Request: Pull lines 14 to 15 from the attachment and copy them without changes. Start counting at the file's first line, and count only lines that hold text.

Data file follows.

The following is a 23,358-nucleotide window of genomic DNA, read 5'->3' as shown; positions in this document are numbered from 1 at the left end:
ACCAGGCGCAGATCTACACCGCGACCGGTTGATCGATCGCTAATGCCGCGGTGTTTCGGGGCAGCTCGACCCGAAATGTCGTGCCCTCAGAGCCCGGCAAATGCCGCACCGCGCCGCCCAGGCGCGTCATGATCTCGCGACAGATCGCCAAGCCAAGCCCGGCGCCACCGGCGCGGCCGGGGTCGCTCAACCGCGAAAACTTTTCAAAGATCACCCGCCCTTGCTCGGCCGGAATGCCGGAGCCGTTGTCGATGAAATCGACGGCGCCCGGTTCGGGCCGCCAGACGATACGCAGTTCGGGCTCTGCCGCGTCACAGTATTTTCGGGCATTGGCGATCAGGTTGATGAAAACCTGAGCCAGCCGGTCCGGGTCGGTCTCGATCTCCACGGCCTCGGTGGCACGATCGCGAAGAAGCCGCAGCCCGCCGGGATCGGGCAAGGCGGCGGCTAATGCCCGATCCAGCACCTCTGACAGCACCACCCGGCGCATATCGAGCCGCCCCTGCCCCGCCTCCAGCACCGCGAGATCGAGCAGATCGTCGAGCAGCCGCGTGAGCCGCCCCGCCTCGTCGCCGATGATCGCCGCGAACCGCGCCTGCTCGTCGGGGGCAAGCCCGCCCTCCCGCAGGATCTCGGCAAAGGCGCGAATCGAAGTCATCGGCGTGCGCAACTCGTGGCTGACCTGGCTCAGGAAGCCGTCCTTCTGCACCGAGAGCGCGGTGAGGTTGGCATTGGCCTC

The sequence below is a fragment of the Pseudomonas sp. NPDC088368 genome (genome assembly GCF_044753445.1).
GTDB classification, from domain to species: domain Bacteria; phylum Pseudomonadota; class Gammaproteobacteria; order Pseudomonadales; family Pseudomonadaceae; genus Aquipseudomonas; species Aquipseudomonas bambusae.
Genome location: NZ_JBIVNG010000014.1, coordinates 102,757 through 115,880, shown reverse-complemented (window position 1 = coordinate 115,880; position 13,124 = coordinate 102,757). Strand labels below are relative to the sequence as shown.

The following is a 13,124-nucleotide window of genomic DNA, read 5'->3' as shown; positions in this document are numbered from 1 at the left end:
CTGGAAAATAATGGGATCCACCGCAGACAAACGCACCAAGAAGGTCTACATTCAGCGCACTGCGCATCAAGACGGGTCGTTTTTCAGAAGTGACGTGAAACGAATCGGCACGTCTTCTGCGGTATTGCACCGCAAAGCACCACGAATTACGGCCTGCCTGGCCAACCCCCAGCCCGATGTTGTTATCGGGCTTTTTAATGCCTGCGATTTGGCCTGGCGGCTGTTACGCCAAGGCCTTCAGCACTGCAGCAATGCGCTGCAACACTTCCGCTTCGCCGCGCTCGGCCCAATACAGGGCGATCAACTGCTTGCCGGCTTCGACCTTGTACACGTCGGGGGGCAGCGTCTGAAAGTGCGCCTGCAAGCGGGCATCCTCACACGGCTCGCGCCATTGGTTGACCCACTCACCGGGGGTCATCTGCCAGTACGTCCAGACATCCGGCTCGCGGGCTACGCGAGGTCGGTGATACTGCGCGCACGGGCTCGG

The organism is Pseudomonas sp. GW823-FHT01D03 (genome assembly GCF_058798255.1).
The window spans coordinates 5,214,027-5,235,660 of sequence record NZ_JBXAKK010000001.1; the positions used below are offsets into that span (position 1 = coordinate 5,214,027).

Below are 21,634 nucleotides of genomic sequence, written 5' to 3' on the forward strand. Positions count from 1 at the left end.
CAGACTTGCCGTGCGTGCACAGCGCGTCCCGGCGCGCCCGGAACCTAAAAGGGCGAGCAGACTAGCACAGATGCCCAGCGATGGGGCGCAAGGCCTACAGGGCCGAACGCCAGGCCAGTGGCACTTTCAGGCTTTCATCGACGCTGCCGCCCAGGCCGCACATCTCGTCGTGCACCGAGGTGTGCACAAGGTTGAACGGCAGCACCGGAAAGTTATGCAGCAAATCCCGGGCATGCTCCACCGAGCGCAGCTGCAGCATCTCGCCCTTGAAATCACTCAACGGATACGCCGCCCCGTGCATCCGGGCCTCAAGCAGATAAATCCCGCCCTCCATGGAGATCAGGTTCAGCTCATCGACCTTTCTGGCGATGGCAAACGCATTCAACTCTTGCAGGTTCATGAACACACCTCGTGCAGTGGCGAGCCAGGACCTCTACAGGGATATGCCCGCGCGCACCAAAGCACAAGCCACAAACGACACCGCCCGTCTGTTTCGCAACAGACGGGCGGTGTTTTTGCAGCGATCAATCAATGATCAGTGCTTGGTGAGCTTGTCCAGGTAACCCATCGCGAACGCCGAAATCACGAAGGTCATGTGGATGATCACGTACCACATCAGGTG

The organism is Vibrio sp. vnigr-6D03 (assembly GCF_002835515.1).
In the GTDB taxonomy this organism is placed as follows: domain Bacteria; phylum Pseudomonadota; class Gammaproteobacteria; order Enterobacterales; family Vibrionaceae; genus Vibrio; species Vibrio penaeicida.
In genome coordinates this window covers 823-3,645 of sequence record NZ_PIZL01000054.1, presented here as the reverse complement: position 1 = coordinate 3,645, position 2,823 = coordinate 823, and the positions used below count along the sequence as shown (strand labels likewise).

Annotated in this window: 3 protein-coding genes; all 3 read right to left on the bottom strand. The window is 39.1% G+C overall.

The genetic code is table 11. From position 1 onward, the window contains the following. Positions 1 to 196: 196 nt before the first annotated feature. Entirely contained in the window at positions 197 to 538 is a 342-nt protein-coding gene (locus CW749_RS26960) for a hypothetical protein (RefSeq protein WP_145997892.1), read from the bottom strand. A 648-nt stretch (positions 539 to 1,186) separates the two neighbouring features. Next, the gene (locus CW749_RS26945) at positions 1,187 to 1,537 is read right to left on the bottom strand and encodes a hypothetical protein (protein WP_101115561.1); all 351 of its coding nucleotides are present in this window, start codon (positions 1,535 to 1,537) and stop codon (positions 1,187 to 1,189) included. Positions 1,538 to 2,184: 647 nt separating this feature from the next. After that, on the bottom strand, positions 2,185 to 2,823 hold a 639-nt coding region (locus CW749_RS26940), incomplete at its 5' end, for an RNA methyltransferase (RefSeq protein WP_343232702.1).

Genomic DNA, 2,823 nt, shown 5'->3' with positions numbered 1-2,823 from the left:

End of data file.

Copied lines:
In genome coordinates this window covers 823-3,645 of sequence record NZ_PIZL01000054.1, presented here as the reverse complement: position 1 = coordinate 3,645, position 2,823 = coordinate 823, and the positions used below count along the sequence as shown (strand labels likewise).

Annotated in this window: 3 protein-coding genes; all 3 read right to left on the bottom strand. The window is 39.1% G+C overall.